As a Google Local Guide, I review every place I visit and every place I eat. With over 300 reviews and photos uploaded to Google, I am just one of many who are helping Google index local businesses, build reviews and improve the accuracy of Google Maps.
Google does not pay me for these services, but I do receive special Google branded products and other perks for being a Google Local Guide.
Here’s what I’ve found out as I travel my local area.
Reviews really do matter.
People actually look at the photos I post for about a business.
Negative reviews mean I probably won’t visit.
I am constantly evaluating my store or restaurant experience.
If I receive poor service, I will write about it.
Even for lower end restaurants food presentation is important.
People actually read what I post about a business.
I do not tell business owners I am reviewing them.
I myself select who I trade with based on online reviews.
Reviews are more important than a nice website.
The bottom-line is that you are on display and being rated with every phone call, every visit, every plate that is served. You may have the best website, but if your visitors do not receive the royal treatment when they call or visit, you’ll set yourself up for a negative review. Get several and they can damage your business and sales!
To help you fuller understand the new terminology in your Dashboard report and the changes that Google has made to drop the Average Position metric, here are the definitions of these two new important terms that appear in your reports.
Explanation of Search Top IS (Impression Share)
Search top impression share (IS) is the impressions you’ve received in the top location on the search result page divided by the estimated number of impressions you were eligible to receive in the top location. Use this metric to bid on the top page location.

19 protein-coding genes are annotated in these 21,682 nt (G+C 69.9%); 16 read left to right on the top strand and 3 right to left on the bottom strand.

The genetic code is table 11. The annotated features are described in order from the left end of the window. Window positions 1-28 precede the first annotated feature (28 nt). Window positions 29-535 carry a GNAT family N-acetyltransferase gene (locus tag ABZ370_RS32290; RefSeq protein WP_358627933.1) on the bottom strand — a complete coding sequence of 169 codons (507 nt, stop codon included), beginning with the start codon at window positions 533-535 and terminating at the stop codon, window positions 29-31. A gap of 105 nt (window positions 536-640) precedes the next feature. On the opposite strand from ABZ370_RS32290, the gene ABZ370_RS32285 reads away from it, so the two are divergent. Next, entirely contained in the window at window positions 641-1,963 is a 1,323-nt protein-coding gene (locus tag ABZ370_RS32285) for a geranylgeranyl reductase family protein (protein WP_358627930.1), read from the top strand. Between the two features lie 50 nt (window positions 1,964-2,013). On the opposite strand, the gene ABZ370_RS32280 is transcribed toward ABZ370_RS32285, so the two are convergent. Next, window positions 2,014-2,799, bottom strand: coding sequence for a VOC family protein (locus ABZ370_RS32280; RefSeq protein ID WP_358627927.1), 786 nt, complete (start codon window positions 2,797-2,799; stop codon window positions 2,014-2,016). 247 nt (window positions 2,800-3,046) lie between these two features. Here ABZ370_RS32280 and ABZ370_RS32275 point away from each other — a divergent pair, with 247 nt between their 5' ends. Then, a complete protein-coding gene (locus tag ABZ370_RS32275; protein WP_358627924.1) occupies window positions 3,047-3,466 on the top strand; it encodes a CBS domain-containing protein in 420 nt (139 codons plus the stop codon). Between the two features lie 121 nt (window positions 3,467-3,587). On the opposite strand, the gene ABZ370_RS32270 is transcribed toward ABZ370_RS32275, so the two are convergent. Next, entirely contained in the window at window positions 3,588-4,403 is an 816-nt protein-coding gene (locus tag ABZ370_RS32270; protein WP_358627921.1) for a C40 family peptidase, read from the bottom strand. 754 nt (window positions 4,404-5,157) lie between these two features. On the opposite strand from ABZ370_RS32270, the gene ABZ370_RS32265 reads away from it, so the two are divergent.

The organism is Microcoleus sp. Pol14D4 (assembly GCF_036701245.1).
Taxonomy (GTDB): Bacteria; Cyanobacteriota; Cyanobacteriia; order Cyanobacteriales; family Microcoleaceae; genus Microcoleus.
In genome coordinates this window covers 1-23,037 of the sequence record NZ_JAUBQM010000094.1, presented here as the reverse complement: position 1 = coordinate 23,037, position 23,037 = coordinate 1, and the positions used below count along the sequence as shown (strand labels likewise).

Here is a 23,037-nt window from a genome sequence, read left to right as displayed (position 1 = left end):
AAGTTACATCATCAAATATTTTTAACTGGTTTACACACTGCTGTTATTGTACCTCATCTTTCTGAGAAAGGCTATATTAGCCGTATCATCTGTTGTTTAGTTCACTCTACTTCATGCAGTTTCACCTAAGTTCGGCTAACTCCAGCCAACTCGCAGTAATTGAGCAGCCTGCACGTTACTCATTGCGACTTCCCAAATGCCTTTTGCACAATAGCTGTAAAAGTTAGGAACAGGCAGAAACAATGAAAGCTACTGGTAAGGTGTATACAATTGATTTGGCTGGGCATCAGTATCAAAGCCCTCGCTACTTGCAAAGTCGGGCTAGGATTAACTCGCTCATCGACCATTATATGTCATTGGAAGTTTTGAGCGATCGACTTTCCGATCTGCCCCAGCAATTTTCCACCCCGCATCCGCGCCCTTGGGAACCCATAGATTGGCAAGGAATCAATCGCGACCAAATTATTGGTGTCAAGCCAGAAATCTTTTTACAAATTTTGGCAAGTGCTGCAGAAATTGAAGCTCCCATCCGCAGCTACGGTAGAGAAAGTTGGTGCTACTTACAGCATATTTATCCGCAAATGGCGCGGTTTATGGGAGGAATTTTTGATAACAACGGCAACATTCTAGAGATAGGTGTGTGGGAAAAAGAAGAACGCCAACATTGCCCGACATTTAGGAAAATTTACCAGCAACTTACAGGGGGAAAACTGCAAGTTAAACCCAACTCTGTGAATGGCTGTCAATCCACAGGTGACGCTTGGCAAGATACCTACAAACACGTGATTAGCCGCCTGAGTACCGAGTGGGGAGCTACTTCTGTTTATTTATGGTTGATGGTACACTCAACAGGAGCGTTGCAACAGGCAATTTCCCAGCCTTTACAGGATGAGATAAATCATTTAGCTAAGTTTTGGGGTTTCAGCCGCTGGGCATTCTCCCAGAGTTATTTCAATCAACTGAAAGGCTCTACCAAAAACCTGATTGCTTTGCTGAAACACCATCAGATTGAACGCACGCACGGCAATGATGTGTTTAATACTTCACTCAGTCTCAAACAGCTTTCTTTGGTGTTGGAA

The top location is anywhere ads appear above the organic search results. Eligibility is based on your current ads’ targeting settings, approval statuses, bids, and quality.
Explanation of Search Abs. (Absolute) Top IS (Impression Share)
“Search absolute top impression share” is the percentage of your Search ad impressions that are shown in the most prominent Search position.
Absolute top impression share = absolute top impressions / total eligible top impressions
What this means for you:
By using two new metrics, Google more clearly details where your ads fall in the competitive auction for first page placement. Google no longer shows when your ads appear underneath the organic search results in position 6-10 or on the second page of search results.
By reviewing these new metrics, you can identify if your bids, budget, and quality score which are used to determine ad rank are high enough to support ads appearing in the positions above the search results either in any position or the very top position.
I listened with interest at the Google Marketing Live 2019 presentation earlier this year to how Google will try to compete head to head with Amazon. Clearly they are afraid they are losing too much market share.
Here’s what I learned at the event:
Google will be making all products shown on its 8 properties shoppable. You will be able to buy items directly from ads on YouTube videos from within the search results and you will be able to choose to buy it through the Google Platform or from the business owner’s website.